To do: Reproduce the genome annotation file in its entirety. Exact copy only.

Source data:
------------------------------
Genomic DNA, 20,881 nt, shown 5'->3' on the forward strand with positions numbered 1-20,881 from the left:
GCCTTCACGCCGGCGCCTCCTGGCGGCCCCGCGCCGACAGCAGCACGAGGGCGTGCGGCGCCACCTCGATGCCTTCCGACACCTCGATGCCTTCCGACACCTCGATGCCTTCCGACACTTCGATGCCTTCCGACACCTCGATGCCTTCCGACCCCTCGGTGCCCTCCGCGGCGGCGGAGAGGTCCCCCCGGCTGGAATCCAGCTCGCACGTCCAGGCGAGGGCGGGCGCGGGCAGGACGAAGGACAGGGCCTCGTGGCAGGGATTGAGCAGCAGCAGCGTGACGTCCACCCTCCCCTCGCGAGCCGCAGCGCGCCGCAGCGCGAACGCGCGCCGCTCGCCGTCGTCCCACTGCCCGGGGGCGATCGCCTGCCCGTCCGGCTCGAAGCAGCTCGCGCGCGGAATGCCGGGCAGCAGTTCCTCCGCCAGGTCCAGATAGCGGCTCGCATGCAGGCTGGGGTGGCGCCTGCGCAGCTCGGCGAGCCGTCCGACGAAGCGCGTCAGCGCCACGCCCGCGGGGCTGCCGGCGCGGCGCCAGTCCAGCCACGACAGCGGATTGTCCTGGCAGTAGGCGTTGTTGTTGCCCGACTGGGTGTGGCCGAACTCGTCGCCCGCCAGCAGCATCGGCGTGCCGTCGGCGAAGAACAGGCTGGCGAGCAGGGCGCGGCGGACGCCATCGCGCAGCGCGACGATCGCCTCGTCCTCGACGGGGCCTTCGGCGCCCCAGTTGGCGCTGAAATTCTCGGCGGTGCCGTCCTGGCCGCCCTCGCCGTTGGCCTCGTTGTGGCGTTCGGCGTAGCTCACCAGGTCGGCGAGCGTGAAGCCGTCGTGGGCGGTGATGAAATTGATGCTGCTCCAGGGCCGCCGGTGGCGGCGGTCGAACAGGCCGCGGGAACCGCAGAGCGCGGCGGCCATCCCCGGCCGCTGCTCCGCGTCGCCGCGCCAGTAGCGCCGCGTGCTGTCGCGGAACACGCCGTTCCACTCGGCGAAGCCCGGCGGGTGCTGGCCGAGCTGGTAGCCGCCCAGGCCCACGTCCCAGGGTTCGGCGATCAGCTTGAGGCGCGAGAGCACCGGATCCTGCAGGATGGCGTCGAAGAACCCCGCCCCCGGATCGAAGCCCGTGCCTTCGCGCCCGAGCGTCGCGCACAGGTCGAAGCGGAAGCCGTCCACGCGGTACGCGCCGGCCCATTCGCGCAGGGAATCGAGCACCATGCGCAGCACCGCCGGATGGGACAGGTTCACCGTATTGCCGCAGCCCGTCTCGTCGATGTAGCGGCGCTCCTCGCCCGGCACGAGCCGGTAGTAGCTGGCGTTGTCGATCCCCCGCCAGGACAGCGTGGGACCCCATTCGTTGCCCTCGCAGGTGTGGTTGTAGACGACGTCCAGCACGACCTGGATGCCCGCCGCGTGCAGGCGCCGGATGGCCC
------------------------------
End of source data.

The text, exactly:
Genomic DNA, 20,881 nt, shown 5'->3' on the forward strand with positions numbered 1-20,881 from the left:
GCCTTCACGCCGGCGCCTCCTGGCGGCCCCGCGCCGACAGCAGCACGAGGGCGTGCGGCGCCACCTCGATGCCTTCCGACACCTCGATGCCTTCCGACACCTCGATGCCTTCCGACACTTCGATGCCTTCCGACACCTCGATGCCTTCCGACCCCTCGGTGCCCTCCGCGGCGGCGGAGAGGTCCCCCCGGCTGGAATCCAGCTCGCACGTCCAGGCGAGGGCGGGCGCGGGCAGGACGAAGGACAGGGCCTCGTGGCAGGGATTGAGCAGCAGCAGCGTGACGTCCACCCTCCCCTCGCGAGCCGCAGCGCGCCGCAGCGCGAACGCGCGCCGCTCGCCGTCGTCCCACTGCCCGGGGGCGATCGCCTGCCCGTCCGGCTCGAAGCAGCTCGCGCGCGGAATGCCGGGCAGCAGTTCCTCCGCCAGGTCCAGATAGCGGCTCGCATGCAGGCTGGGGTGGCGCCTGCGCAGCTCGGCGAGCCGTCCGACGAAGCGCGTCAGCGCCACGCCCGCGGGGCTGCCGGCGCGGCGCCAGTCCAGCCACGACAGCGGATTGTCCTGGCAGTAGGCGTTGTTGTTGCCCGACTGGGTGTGGCCGAACTCGTCGCCCGCCAGCAGCATCGGCGTGCCGTCGGCGAAGAACAGGCTGGCGAGCAGGGCGCGGCGGACGCCATCGCGCAGCGCGACGATCGCCTCGTCCTCGACGGGGCCTTCGGCGCCCCAGTTGGCGCTGAAATTCTCGGCGGTGCCGTCCTGGCCGCCCTCGCCGTTGGCCTCGTTGTGGCGTTCGGCGTAGCTCACCAGGTCGGCGAGCGTGAAGCCGTCGTGGGCGGTGATGAAATTGATGCTGCTCCAGGGCCGCCGGTGGCGGCGGTCGAACAGGCCGCGGGAACCGCAGAGCGCGGCGGCCATCCCCGGCCGCTGCTCCGCGTCGCCGCGCCAGTAGCGCCGCGTGCTGTCGCGGAACACGCCGTTCCACTCGGCGAAGCCCGGCGGGTGCTGGCCGAGCTGGTAGCCGCCCAGGCCCACGTCCCAGGGTTCGGCGATCAGCTTGAGGCGCGAGAGCACCGGATCCTGCAGGATGGCGTCGAAGAACCCCGCCCCCGGATCGAAGCCCGTGCCTTCGCGCCCGAGCGTCGCGCACAGGTCGAAGCGGAAGCCGTCCACGCGGTACGCGCCGGCCCATTCGCGCAGGGAATCGAGCACCATGCGCAGCACCGCCGGATGGGACAGGTTCACCGTATTGCCGCAGCCCGTCTCGTCGATGTAGCGGCGCTCCTCGCCCGGCACGAGCCGGTAGTAGCTGGCGTTGTCGATCCCCCGCCAGGACAGCGTGGGACCCCATTCGTTGCCCTCGCAGGTGTGGTTGTAGACGACGTCCAGCACGACCTGGATGCCCGCCGCGTGCAGGCGCCGGATGGCCC